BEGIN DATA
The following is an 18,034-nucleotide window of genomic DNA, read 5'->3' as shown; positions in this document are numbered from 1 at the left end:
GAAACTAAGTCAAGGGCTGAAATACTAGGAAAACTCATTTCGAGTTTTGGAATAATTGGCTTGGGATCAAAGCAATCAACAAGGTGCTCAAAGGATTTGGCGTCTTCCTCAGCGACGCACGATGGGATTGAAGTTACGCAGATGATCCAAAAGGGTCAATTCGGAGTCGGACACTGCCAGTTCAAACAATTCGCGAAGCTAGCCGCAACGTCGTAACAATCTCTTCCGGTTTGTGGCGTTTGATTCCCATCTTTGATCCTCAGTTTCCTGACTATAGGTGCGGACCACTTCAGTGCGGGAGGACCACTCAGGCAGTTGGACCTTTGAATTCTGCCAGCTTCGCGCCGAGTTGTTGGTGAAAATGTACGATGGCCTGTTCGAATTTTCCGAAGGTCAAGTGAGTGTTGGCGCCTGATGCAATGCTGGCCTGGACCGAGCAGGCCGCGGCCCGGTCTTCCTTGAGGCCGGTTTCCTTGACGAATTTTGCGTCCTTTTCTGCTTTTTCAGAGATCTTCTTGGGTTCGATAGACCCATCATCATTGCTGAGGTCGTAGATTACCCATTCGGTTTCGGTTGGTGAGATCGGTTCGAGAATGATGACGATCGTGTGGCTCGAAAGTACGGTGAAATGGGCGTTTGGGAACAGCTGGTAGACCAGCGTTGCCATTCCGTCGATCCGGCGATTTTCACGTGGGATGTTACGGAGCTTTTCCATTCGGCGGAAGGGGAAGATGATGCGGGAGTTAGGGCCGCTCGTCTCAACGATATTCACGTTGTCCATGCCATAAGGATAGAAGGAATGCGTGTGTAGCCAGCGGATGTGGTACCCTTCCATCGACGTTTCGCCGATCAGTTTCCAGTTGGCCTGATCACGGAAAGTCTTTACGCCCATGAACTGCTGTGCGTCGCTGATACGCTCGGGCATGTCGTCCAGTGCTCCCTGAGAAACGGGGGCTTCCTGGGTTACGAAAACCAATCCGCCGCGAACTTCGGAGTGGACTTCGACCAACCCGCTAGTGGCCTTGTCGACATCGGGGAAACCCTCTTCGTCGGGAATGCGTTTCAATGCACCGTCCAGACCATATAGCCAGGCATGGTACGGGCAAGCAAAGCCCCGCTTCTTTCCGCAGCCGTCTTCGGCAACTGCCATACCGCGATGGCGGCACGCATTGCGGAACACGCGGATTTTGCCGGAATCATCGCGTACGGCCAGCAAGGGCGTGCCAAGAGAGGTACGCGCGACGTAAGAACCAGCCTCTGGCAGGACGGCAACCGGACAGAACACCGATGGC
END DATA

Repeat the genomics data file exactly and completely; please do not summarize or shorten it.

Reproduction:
The following is an 18,034-nucleotide window of genomic DNA, read 5'->3' as shown; positions in this document are numbered from 1 at the left end:
GAAACTAAGTCAAGGGCTGAAATACTAGGAAAACTCATTTCGAGTTTTGGAATAATTGGCTTGGGATCAAAGCAATCAACAAGGTGCTCAAAGGATTTGGCGTCTTCCTCAGCGACGCACGATGGGATTGAAGTTACGCAGATGATCCAAAAGGGTCAATTCGGAGTCGGACACTGCCAGTTCAAACAATTCGCGAAGCTAGCCGCAACGTCGTAACAATCTCTTCCGGTTTGTGGCGTTTGATTCCCATCTTTGATCCTCAGTTTCCTGACTATAGGTGCGGACCACTTCAGTGCGGGAGGACCACTCAGGCAGTTGGACCTTTGAATTCTGCCAGCTTCGCGCCGAGTTGTTGGTGAAAATGTACGATGGCCTGTTCGAATTTTCCGAAGGTCAAGTGAGTGTTGGCGCCTGATGCAATGCTGGCCTGGACCGAGCAGGCCGCGGCCCGGTCTTCCTTGAGGCCGGTTTCCTTGACGAATTTTGCGTCCTTTTCTGCTTTTTCAGAGATCTTCTTGGGTTCGATAGACCCATCATCATTGCTGAGGTCGTAGATTACCCATTCGGTTTCGGTTGGTGAGATCGGTTCGAGAATGATGACGATCGTGTGGCTCGAAAGTACGGTGAAATGGGCGTTTGGGAACAGCTGGTAGACCAGCGTTGCCATTCCGTCGATCCGGCGATTTTCACGTGGGATGTTACGGAGCTTTTCCATTCGGCGGAAGGGGAAGATGATGCGGGAGTTAGGGCCGCTCGTCTCAACGATATTCACGTTGTCCATGCCATAAGGATAGAAGGAATGCGTGTGTAGCCAGCGGATGTGGTACCCTTCCATCGACGTTTCGCCGATCAGTTTCCAGTTGGCCTGATCACGGAAAGTCTTTACGCCCATGAACTGCTGTGCGTCGCTGATACGCTCGGGCATGTCGTCCAGTGCTCCCTGAGAAACGGGGGCTTCCTGGGTTACGAAAACCAATCCGCCGCGAACTTCGGAGTGGACTTCGACCAACCCGCTAGTGGCCTTGTCGACATCGGGGAAACCCTCTTCGTCGGGAATGCGTTTCAATGCACCGTCCAGACCATATAGCCAGGCATGGTACGGGCAAGCAAAGCCCCGCTTCTTTCCGCAGCCGTCTTCGGCAACTGCCATACCGCGATGGCGGCACGCATTGCGGAACACGCGGATTTTGCCGGAATCATCGCGTACGGCCAGCAAGGGCGTGCCAAGAGAGGTACGCGCGACGTAAGAACCAGCCTCTGGCAGGACGGCAACCGGACAGAACACCGATGGC